Another bumper harvest predictedWeathermen have forecast a normal monsoon, bringing hope for another good year for paddy production after recording an all-time high harvest this fiscal year.
Weathermen have forecast a normal monsoon, bringing hope for another good year for paddy production after recording an all-time high harvest this fiscal year.
With this hope, the 14th National Paddy Day was observed across the country on Thursday which marks the beginning of the summer paddy planting season.
As of Tuesday, paddy had been transplanted on 9 percent of the 1.5 million hectares of rice fields, and transplanting is progressing at a good speed, government officials said.
The paddy planting event organized at Jhokhel, Bhaktapur this year is not only a celebration, said Shankar Sapkota, deputy spokesperson for the Ministry of Agricultural Development. “It is a platform for policymakers, planners, farmers and experts who gathered there to engage in a healthy debate,” he said.
“Obviously, this year’s paddy harvest has encouraged farmers and policymakers and boosted the economy, and we want to continue the trend in the next fiscal year too.”
The government has targeted to increase paddy output to 5.4 million tonnes in the next fiscal year from this year’s record 5.23 million tonnes.
This target is attainable because a number of programmes and projects have been launched to boost paddy production, said Sapkota.
In 2016, the government launched the first paddy mission aimed at boosting output and productivity to feed the country’s swelling population.
The three-year mission has set a target to become self-reliant in rice and be in a position to export paddy by the end of the scheme. The mission covers 35 districts.
Likewise, another project was launched two years ago to produce fine and aroma varieties of paddy amid growing demand.
This fiscal year, the government has implemented the Rs130-billion Prime Minister Agriculture Modernisation Project, which envisages adopting modern farm techniques to boost productivity, and making the country self-reliant in food.
Jhapa has been named a super zone for paddy under the scheme. “All these projects are making big impacts,” said Sapkota. To ensure timely availability of chemical fertilisers, the government has procured the highest amount of the soil enrichers this fiscal year. According to the ministry, the government has bought a record 332,000 tonnes of fertilisers, of which 220,000 tonnes have been sold.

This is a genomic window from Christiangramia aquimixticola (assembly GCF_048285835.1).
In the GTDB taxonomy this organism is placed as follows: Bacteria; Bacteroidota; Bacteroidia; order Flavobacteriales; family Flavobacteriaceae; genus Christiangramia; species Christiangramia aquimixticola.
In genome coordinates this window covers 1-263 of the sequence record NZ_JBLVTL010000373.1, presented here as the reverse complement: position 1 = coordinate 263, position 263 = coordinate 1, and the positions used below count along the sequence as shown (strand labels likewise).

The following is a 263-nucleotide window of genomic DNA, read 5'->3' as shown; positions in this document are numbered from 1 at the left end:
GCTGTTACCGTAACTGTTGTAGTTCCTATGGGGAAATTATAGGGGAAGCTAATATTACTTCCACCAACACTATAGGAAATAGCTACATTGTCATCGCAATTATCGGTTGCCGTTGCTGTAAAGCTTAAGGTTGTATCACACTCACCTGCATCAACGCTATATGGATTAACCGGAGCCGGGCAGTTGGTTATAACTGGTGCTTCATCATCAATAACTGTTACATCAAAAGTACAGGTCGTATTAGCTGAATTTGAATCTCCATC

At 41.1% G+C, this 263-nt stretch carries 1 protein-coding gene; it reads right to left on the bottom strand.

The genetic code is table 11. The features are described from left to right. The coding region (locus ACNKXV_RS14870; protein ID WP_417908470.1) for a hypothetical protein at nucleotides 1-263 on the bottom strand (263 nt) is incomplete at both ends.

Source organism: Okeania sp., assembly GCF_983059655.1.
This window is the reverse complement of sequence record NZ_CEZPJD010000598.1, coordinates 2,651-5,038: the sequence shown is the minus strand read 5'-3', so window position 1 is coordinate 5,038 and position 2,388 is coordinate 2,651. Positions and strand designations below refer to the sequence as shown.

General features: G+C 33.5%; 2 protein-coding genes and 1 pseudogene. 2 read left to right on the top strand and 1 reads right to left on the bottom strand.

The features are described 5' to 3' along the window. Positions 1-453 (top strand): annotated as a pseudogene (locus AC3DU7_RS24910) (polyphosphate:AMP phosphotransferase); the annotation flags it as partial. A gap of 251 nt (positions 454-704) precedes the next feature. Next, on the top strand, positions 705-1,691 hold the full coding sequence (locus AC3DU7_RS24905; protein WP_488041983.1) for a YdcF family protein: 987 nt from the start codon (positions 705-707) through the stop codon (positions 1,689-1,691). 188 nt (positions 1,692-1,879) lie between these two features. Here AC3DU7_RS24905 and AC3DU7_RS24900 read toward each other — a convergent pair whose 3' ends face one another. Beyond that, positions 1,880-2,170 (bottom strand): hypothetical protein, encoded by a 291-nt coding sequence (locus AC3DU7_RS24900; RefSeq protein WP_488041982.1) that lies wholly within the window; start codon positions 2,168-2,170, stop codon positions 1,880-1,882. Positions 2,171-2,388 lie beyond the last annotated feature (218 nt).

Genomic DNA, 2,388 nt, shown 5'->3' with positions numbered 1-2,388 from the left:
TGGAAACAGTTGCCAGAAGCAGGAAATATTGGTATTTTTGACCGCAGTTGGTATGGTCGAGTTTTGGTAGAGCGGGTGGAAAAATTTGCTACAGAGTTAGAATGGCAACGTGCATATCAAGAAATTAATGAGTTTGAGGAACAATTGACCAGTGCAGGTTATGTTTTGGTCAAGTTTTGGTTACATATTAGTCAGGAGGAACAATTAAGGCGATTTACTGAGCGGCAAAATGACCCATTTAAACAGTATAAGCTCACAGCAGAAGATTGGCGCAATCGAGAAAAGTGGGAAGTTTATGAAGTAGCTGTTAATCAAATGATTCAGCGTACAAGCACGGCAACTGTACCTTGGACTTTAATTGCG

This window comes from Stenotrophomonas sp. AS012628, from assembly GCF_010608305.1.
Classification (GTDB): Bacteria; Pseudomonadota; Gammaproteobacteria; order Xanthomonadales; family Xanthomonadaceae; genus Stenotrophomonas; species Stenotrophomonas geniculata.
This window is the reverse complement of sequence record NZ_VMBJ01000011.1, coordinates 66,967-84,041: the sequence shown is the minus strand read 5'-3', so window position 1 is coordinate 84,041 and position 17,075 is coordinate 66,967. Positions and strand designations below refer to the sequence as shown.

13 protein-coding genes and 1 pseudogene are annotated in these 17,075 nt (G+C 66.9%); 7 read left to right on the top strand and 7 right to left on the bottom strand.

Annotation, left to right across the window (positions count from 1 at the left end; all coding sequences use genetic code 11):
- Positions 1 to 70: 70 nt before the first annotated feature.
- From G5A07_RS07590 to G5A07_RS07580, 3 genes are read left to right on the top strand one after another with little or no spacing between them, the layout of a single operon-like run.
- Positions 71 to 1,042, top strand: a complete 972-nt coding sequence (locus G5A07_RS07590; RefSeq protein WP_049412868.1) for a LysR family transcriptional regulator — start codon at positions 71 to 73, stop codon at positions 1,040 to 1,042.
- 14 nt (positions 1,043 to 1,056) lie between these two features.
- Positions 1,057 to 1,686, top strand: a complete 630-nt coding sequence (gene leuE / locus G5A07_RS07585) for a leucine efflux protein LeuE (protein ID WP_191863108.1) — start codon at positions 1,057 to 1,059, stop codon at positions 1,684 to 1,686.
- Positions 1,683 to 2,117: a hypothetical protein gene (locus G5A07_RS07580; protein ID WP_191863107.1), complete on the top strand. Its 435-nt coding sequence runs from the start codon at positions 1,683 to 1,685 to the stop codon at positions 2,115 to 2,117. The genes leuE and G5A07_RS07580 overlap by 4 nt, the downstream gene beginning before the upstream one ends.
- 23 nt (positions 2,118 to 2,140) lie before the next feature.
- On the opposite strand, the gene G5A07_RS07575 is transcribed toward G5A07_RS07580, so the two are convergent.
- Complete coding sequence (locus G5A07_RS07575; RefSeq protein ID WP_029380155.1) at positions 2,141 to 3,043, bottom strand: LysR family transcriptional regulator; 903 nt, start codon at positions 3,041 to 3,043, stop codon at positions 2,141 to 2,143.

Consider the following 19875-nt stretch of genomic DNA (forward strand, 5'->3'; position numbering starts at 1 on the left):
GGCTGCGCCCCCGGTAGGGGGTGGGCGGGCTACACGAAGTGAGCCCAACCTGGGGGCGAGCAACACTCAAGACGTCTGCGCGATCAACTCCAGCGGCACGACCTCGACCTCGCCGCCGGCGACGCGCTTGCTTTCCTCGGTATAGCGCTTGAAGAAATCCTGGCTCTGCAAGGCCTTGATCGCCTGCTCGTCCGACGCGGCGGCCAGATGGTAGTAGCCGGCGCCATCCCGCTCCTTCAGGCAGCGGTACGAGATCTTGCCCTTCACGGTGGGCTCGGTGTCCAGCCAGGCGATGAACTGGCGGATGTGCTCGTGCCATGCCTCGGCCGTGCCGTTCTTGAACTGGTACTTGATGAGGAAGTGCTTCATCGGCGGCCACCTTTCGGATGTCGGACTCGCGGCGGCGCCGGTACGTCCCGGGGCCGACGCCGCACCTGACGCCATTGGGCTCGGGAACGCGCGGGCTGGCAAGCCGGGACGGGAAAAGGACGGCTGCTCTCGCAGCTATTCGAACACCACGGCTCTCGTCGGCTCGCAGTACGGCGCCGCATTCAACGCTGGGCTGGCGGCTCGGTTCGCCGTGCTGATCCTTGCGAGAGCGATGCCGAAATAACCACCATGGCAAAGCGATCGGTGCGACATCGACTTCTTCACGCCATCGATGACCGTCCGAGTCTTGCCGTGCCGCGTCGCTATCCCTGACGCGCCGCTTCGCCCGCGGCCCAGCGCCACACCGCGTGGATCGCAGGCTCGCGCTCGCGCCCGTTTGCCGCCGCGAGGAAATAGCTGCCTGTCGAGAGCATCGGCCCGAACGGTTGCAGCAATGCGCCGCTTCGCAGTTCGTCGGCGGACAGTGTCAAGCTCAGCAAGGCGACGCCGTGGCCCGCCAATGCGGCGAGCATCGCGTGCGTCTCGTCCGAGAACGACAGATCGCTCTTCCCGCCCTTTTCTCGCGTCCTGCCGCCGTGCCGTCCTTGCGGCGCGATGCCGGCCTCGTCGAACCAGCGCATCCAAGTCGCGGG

“Fertiliser prices have dropped significantly in the international market, enabling the government to buy more,” said Sapkota. “There will be no shortage of fertilisers this year.”
He added that the government had accorded priority to small irrigation systems under the 10-year farm modernization project.
“Obviously, the monsoon is the single biggest factor to boost productivity, and given a near normal forecast, we can make an early estimate that the paddy acreage will increase to 1.52 million hectares this season,” said Sapkota, adding that if the monsoon was good as projected, Nepal would see another bumper harvest.
The major constraint, however, is low productivity. Nepal is well behind major paddy producing countries in Asia in terms of productivity with a meagre 3.4 tonnes per hectare. India’s paddy productivity is 3.9 tonnes per hectare, Bangladesh (4.5 tonnes), China (9.5 tonnes), Thailand (6.5 tonnes) and Vietnam (7.5 tonnes).
“However, from an optimistic angle, we have opportunities to grow,” said Sapkota. “If our productivity increases to even 4 tonnes per hectare, we can graduate to a rice exporting country.” He said that the government had been studying various factors to boost productivity.
Thanks to a good monsoon, Nepal’s farm sector is expected to register a nine-year high growth rate of 5.32 percent this fiscal year ending mid-July after hitting rock bottom last fiscal year, the Economic Survey 2016-17 shows.
The survey said that bumper paddy harvests and a growth in the production of other key food grains helped the sector to make a recovery. Nepal’s farm sector saw a negative growth of 0.19 percent for the first time last fiscal year due to summer and winter droughts.
The average rainfall from June 10 to August 15 in the last fiscal year was 74.2 percent of the average rainfall recorded in the past 30 years.
The farm sector is expected to make a contribution of Rs691.2 billion to the country’s gross domestic product (GDP). This is 28.89 percent of the GDP, down from 31.1 percent recorded in the last fiscal.